The holiday season can be difficult for anyone who follows a special diet or manages a diet-related health issue like diabetes. Decadent dishes, shifts in meal times, and lack of control over the menu can be stressful for friends who worry that a brief moment at a buffet or dinner table may mean many moments of discomfort or elevated blood sugar later.
When you’re the dietitian, you’re often asked for nutritious dishes, suitable for feeding a crowd at a potluck, which taste great and cost little. And when you’re the dietitian, you appreciate the question and want to provide recipe suggestions that both the home cook and crowd they’ll be feeding will be excited about. Since party season is upon us, it’s a good time to create a go-to list of perfect pot-luck menu ideas so that I’m ready the next time I’m asked.
While a table of richly colored autumn dishes is a good thing, it often lacks variety in texture. This is where my pick for your holiday table comes in. In my opinion, no holiday table is complete without something crunchy and green because while I love sweet potatoes just as much as anyone else, our Thanksgiving table needs a bright boost. With this in mind, I’m choosing Apple Walnut Tossed Salad for my Thanksgiving pick. With fresh, crisp, greens, apples and walnuts, this seasonal salad is what your table needs to round it out perfectly.
My daughter loves to be in the kitchen, experimenting with new recipes and practicing fun cake decorations. She looks forward to the arrival of her food magazine, endlessly searches Pinterest, then supplies me with shopping lists to replicate the perfect pictures she sees. Of course, this leads to the next thing she is also all about, which is parties and using them as an opportunity to showcase her latest kitchen adventures. Over the past few years, this has meant an annual Halloween party.
Despite your best efforts, cold and flu symptoms sometimes may get the best of you. When they do, we have a few options to naturally and healthfully treat symptoms, as well as comforting recipes that are just what you’re looking for. So, push those sugary lozenges aside, pass on the salty soup, and try some of these options instead.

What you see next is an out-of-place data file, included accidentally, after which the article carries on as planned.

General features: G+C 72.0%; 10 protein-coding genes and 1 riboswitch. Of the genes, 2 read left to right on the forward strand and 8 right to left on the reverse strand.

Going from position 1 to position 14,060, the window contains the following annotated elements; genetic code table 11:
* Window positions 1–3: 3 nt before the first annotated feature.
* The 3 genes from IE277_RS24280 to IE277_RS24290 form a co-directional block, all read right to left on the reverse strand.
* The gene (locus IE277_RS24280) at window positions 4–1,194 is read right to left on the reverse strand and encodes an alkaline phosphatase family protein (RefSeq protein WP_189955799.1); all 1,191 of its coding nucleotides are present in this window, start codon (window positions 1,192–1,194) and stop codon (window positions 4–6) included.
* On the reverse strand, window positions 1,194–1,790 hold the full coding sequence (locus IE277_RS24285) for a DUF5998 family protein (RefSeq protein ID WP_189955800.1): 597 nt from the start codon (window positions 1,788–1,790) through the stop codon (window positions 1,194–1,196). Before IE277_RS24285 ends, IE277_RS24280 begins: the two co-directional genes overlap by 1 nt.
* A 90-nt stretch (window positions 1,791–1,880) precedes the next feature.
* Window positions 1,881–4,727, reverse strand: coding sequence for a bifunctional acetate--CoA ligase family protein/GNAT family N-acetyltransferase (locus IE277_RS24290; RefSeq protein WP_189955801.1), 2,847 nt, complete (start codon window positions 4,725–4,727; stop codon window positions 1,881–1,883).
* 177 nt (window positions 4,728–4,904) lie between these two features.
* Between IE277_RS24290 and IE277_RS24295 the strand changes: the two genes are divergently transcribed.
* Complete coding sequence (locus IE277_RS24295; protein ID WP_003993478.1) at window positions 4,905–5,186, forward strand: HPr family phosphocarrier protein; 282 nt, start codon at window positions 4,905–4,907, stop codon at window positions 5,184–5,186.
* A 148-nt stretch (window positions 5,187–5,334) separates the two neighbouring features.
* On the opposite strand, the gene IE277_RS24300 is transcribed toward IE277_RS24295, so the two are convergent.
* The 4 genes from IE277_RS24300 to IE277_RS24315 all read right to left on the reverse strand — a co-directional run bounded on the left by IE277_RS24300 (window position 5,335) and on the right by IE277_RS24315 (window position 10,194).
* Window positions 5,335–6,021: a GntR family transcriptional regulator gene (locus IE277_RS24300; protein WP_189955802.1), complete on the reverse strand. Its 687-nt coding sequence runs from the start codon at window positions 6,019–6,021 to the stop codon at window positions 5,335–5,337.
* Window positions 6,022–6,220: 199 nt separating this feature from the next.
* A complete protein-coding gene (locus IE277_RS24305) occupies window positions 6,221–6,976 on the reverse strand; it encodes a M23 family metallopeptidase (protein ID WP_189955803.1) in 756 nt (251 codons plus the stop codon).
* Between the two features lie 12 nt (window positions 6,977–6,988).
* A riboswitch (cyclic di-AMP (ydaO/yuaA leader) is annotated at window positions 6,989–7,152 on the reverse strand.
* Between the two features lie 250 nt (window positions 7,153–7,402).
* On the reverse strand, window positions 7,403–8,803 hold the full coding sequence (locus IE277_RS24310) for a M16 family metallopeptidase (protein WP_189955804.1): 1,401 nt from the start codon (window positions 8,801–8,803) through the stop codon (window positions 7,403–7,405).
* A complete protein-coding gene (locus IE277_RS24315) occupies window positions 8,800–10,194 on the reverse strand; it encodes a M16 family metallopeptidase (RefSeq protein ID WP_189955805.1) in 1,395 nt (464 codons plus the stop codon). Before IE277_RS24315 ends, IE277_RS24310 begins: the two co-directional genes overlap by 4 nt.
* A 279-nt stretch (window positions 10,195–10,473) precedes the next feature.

I’m a meal planner. After all, is there any other way to feed a family of four that’s going in different directions every day, leaving me with little time to make dinner? I also hate to waste food. With both attributes in mind, I offer you this menu that will take your busy household from Sunday to Saturday with more home-cooked meals, less time in the kitchen, and likely less waste too. Scroll all the way down for a shopping list.
The Food Marketing Institute promotes September as Family Meals Month and uses it to remind us of the importance of gathering family around the table to connect, chat and enjoy a nutritious meal. But, let’s be honest, September is also all about busy evenings, trying to grasp a new, demanding school schedule, and realizing that you only thought you were done back-to-school shopping. So how can we manage all that and still get dinner on the table every night? It starts with choosing a protein that will carry you through for a few meals. It ends with you not cooking every day.
A vegetarian middle schooler? An adolescent who only wants to eat “natural foods.” Neither is rare. Both can be frustrating for caregivers who want to be supportive, but see their adolescent’s food choices as limiting, inconvenient, or sometimes unnecessary. While a young person’s desire to control their diet may seem out “of the blue,” it’s quite common and not always a bad thing. Done correctly, a shift in food preference gives an adolescent an opportunity to consume a balanced diet, understand where their food comes from, and possibly learn a bit about the food industry. There may even be a chance that the rest of the household can learn from their young family member.